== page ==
Important Conservationists Who Have Made Significant Contributions in Protecting Wilderness and Other Backcountry Areas
Outdoor adventure needs wilderness: areas of unspoiled nature. We looked at several individuals who made important contributions in politics, science and writing which led to the protection of forests, parks, wilderness areas, rivers, and wildlife refuges. Those included the following:
John Muir (Gilded Generation). John Muir's books were minor best sellers (you read a selection from one of John Muir's books). In the early 1900's, he wrote an article for the Century magazine which marked the beginning of the effort to protect Yosemite National Park. Earlier in life, he was an inventor but after an accident nearly blinded him, he took a long walk. Eventually, he found his way to California and spent many days hiking in the Sierras.
Theodore (Teddy) Roosevelt (Progressive Generation). President of the United States from 1901 - 1909. Roosevelt was noted for his energetic personality and range of interests and achievements. As a child, he was unhealthy, and largely stayed at home studying natural history. In response to his physical weakness, he embraced a strenuous life. He was admirer of John Muir and even spent time with him in Yosemite. He agreed with the writings of Fredrick Jackson Turner (below). While President, he set aside more national forests and wildlife refuges than any other single person in world history. Nearly every National Forest in Idaho was created by the pen of Roosevelt.
Fredrick Jackson Turner (Missionary Generation). Turner is not actually a conservation figure. He is a historian. But Turner laid some very important intellectual groundwork with a paper he wrote about the ending of the American frontier. He bemoaned the ending of frontier because wilderness was vital to the American experience. Wilderness, he wrote, fosters individualism, independence and the confidence that encourages self government. It is no mistake that democracy took hold in America. Wilderness, it comes to stand, is not only important from Muir’s point of view (revitalizing one’s soul and spirit), but it is also a part of the rise and embrace of democracy.
Gifford Pinchot (Missionary Generation). Pinchot is different sort of conservation figure. A graduate of Yale, he spent time in Europe, learning how they "managed" their forests and coming to believe that forests should also be managed in the U.S. He eventually became Chief of the Forest Service. He supported the idea of utilitarianism, better known these days as multiple use. That's in clear opposition to John Muir's belief. Muir was a preservationist. He wanted to save and protect wild lands. Pinchot wanted to use them for grazing, timbering, mining, recreational developments, etc.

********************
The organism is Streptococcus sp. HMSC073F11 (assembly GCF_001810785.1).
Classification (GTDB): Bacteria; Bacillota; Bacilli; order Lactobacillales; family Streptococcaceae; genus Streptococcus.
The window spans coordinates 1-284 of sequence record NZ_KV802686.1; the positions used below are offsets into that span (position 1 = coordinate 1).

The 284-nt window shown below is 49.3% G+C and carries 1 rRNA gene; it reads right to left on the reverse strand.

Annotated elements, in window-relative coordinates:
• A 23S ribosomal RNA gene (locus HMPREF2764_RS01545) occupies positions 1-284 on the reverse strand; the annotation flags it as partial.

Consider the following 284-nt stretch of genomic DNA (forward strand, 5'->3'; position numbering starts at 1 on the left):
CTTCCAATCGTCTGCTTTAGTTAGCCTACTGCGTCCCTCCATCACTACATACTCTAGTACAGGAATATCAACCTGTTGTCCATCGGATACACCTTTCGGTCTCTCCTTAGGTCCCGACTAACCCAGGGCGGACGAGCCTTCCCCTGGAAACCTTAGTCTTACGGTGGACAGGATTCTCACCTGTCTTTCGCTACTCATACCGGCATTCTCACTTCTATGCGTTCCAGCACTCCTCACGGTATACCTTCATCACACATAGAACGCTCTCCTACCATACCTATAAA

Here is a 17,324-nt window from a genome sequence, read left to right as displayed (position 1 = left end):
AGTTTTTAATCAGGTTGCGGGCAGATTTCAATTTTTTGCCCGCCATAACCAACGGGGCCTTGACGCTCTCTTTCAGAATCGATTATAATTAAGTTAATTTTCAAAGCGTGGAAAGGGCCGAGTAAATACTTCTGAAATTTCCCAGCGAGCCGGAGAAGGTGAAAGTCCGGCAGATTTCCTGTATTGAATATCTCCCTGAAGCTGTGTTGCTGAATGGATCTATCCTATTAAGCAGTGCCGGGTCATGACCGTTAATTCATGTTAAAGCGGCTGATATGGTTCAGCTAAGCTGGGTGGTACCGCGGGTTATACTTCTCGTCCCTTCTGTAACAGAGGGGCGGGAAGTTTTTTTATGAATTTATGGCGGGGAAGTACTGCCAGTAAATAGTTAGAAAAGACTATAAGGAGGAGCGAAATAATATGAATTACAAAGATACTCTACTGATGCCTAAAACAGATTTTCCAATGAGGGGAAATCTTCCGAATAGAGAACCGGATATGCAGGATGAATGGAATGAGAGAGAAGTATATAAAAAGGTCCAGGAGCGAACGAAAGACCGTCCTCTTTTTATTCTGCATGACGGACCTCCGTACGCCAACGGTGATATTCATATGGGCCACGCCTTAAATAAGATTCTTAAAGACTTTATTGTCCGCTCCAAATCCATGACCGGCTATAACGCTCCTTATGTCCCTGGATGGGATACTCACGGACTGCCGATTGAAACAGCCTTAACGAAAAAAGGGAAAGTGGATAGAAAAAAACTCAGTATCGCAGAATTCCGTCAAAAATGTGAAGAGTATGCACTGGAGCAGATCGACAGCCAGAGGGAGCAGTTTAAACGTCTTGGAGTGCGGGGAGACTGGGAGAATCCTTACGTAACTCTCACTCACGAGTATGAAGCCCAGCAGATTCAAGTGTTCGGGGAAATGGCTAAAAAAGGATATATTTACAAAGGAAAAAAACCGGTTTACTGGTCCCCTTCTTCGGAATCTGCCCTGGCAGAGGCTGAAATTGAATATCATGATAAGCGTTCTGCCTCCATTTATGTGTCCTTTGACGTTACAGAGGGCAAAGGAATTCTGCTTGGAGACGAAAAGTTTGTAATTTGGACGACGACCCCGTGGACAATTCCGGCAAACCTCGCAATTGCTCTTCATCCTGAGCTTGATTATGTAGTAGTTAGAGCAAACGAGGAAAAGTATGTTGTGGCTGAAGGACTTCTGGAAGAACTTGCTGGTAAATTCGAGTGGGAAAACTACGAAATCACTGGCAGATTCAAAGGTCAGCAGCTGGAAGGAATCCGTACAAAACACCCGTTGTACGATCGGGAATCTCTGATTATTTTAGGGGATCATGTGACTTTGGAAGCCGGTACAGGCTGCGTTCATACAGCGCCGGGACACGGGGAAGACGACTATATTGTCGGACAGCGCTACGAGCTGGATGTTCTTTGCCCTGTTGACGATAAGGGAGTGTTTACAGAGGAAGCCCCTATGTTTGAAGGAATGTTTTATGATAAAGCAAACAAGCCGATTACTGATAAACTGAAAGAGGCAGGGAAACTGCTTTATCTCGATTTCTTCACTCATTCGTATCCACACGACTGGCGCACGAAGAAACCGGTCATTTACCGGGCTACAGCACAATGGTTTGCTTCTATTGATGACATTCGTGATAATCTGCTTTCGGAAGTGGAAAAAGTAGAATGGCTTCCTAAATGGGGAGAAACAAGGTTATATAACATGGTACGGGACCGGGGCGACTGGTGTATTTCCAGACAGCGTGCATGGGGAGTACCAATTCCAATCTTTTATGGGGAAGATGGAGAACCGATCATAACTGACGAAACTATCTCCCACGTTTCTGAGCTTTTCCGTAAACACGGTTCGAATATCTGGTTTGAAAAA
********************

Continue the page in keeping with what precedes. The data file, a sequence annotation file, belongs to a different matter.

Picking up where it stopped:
Aldo Leopold (Lost Generation). Leopold was raised in Iowa and worked for the Forest Service in New Mexico. Working within the system as a Forest Service employee, he sought a way to protect wild lands, and in 1924 his work led to the creation of the first administratively protected primitive area on the Gila National Forest. He was an ecologist and wrote the Sand County Almanac (one of your readings) which has became one of the most famous books on nature of all time.
Sigurd Olson (Lost Generation). Sigurd Olson lived in Ely, Minnesota and taught at a Junior College there. In the summers, he guided canoe trips. He spent many years working to preserve the Boundary Waters Canoe Area, and is well known in the Midwest as the canoe country writer and philosopher. The selection on canoeing that you read was by Olson.
Olaus and Mardy Murie (Lost Generation). Murie was a naturalist, author, and wildlife biologist who did groundbreaking field research on a variety of large northern mammals. He is best known for his work with elk, and, in fact, is referred to as the "father of modern elk management." He also served as president of The Wilderness Society. With his wife, Mardie Murie, he successfully campaigned to enlarge the boundaries of the Olympic National Park, and to create the Jackson Hole National Monument and the Arctic National Wildlife Refuge. His wife, Mardy Murie took up many environment causes after Olaus died, and late in her life became known as the grand dame of wilderness movement. He and Mardie lived near Moose, Wyoming at the base of the Tetons.
Robert Marshall (GI Generation). Marshal first worked in the Forest Division of Indian Affairs and then moved to the Forest Service. Since he came from a prominent and wealthy eastern family with political connections, he was effective in protecting additional Forest Service lands as wilderness. He is one of the founders of the Wilderness Society. One of their early causes was working for the protection of the Boundary Waters. He is known for his long hikes, and his death at an early age is sometimes attributed to the stress these hikes put on his heart. The Bob Marshall Wilderness Area in Montana is named after him.
Howard Zahniser (GI Generation). Zahniser was the director of the Wilderness Society for many years. He was involved in the fight against the Echo Dam (in Dinosaur National Monument). He is best known for putting together the language of the Wilderness Bill which passed the U.S. Congress in 1964.
David Brower (GI Generation). Brower led the Sierra Club for many years. He was intimately involved in trying to prevent dams from being built in the Grand Canyon. Under his directorship the Sierra Club lost its tax exempt status, but its membership and influence swelled. As a result, he and other conservationists were successful in providing permanent protection for the Grand Canyon from dams.
Return to: Outdoor Literature Course Main Page